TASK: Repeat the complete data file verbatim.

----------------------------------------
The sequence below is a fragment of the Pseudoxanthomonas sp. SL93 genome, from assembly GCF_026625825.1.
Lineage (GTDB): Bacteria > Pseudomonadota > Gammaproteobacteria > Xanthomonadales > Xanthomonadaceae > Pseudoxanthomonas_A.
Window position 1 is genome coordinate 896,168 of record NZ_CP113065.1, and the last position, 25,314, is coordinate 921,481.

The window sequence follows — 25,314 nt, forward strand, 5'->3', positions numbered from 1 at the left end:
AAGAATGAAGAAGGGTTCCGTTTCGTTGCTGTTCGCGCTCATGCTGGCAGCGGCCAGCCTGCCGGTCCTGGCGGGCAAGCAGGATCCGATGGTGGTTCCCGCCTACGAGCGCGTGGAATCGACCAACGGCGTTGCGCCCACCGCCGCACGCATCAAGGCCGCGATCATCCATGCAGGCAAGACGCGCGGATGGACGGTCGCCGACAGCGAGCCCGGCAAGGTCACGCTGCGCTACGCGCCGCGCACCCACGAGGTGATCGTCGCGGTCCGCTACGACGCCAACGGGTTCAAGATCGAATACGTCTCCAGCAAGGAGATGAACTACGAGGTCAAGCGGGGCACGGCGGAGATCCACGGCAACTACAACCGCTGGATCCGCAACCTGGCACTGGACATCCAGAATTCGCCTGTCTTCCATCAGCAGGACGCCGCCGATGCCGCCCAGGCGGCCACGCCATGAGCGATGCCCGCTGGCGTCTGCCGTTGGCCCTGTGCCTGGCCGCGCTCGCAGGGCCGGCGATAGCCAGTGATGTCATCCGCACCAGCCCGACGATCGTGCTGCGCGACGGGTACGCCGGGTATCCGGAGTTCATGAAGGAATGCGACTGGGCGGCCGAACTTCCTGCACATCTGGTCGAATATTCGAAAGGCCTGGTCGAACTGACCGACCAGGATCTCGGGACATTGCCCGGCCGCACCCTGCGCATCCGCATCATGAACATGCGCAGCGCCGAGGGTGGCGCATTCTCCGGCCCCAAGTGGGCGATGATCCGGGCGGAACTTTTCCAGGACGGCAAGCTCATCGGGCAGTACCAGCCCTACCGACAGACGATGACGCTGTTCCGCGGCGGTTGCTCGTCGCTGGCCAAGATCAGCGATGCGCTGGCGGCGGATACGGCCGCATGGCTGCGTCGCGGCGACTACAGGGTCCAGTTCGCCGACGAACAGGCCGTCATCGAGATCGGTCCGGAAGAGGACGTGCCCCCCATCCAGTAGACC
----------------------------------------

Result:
The sequence below is a fragment of the Pseudoxanthomonas sp. SL93 genome, from assembly GCF_026625825.1.
Lineage (GTDB): Bacteria > Pseudomonadota > Gammaproteobacteria > Xanthomonadales > Xanthomonadaceae > Pseudoxanthomonas_A.
Window position 1 is genome coordinate 896,168 of record NZ_CP113065.1, and the last position, 25,314, is coordinate 921,481.

The window sequence follows — 25,314 nt, forward strand, 5'->3', positions numbered from 1 at the left end:
AAGAATGAAGAAGGGTTCCGTTTCGTTGCTGTTCGCGCTCATGCTGGCAGCGGCCAGCCTGCCGGTCCTGGCGGGCAAGCAGGATCCGATGGTGGTTCCCGCCTACGAGCGCGTGGAATCGACCAACGGCGTTGCGCCCACCGCCGCACGCATCAAGGCCGCGATCATCCATGCAGGCAAGACGCGCGGATGGACGGTCGCCGACAGCGAGCCCGGCAAGGTCACGCTGCGCTACGCGCCGCGCACCCACGAGGTGATCGTCGCGGTCCGCTACGACGCCAACGGGTTCAAGATCGAATACGTCTCCAGCAAGGAGATGAACTACGAGGTCAAGCGGGGCACGGCGGAGATCCACGGCAACTACAACCGCTGGATCCGCAACCTGGCACTGGACATCCAGAATTCGCCTGTCTTCCATCAGCAGGACGCCGCCGATGCCGCCCAGGCGGCCACGCCATGAGCGATGCCCGCTGGCGTCTGCCGTTGGCCCTGTGCCTGGCCGCGCTCGCAGGGCCGGCGATAGCCAGTGATGTCATCCGCACCAGCCCGACGATCGTGCTGCGCGACGGGTACGCCGGGTATCCGGAGTTCATGAAGGAATGCGACTGGGCGGCCGAACTTCCTGCACATCTGGTCGAATATTCGAAAGGCCTGGTCGAACTGACCGACCAGGATCTCGGGACATTGCCCGGCCGCACCCTGCGCATCCGCATCATGAACATGCGCAGCGCCGAGGGTGGCGCATTCTCCGGCCCCAAGTGGGCGATGATCCGGGCGGAACTTTTCCAGGACGGCAAGCTCATCGGGCAGTACCAGCCCTACCGACAGACGATGACGCTGTTCCGCGGCGGTTGCTCGTCGCTGGCCAAGATCAGCGATGCGCTGGCGGCGGATACGGCCGCATGGCTGCGTCGCGGCGACTACAGGGTCCAGTTCGCCGACGAACAGGCCGTCATCGAGATCGGTCCGGAAGAGGACGTGCCCCCCATCCAGTAGACC